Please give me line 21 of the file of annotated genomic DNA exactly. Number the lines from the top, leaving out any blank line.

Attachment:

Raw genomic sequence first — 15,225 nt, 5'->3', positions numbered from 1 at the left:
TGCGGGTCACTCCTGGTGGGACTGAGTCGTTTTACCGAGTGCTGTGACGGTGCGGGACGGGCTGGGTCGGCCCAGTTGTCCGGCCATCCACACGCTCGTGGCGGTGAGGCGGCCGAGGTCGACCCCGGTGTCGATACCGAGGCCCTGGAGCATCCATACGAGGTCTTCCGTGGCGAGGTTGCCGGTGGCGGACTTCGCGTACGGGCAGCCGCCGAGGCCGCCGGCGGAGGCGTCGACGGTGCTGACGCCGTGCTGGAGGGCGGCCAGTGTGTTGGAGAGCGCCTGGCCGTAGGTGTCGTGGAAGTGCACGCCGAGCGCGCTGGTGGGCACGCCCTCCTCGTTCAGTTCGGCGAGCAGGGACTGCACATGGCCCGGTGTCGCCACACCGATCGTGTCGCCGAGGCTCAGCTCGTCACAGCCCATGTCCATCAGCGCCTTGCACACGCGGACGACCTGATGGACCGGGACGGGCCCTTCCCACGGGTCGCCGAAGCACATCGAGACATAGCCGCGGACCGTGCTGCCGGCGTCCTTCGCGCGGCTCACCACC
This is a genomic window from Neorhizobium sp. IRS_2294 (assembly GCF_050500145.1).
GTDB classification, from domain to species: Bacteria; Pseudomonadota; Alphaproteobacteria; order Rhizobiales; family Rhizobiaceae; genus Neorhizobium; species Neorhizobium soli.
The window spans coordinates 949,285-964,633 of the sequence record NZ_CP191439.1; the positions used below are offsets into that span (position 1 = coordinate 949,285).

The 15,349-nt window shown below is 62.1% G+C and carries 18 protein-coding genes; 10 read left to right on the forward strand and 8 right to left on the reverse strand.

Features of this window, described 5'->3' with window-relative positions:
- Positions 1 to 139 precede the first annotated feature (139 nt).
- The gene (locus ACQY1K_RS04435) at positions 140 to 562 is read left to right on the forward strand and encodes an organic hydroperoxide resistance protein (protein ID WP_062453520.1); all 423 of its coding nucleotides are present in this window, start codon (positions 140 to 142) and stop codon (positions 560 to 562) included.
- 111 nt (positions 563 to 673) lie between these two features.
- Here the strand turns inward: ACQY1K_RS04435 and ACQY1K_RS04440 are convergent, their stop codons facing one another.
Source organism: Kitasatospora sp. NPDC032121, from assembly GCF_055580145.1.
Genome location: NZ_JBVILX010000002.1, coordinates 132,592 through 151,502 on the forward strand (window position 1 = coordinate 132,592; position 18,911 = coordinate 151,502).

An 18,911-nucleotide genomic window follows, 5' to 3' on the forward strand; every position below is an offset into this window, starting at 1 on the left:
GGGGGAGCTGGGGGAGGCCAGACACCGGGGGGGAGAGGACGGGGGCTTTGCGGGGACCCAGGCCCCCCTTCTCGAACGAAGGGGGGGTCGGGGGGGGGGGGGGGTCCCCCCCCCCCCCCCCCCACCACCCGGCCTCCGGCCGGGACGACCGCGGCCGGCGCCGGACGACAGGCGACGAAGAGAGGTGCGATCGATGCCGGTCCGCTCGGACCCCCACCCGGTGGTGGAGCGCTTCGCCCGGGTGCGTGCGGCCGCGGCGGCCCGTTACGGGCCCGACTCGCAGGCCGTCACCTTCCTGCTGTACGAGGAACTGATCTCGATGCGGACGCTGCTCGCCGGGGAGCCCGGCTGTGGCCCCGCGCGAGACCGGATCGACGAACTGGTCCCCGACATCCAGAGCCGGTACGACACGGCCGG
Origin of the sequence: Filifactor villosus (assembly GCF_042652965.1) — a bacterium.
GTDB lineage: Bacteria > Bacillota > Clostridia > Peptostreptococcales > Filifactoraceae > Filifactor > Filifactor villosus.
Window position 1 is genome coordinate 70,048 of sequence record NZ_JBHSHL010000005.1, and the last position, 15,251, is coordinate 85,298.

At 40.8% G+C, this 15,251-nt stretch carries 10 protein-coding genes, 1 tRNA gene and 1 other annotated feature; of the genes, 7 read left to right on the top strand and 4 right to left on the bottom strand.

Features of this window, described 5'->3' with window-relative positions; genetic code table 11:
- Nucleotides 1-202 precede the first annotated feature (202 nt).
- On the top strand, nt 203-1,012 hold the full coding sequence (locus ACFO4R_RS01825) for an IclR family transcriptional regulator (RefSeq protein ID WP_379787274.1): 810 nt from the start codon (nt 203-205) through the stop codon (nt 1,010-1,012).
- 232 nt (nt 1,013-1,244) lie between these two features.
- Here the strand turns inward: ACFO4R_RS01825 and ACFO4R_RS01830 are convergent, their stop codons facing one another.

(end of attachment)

- Nucleotides 1-202 precede the first annotated feature (202 nt).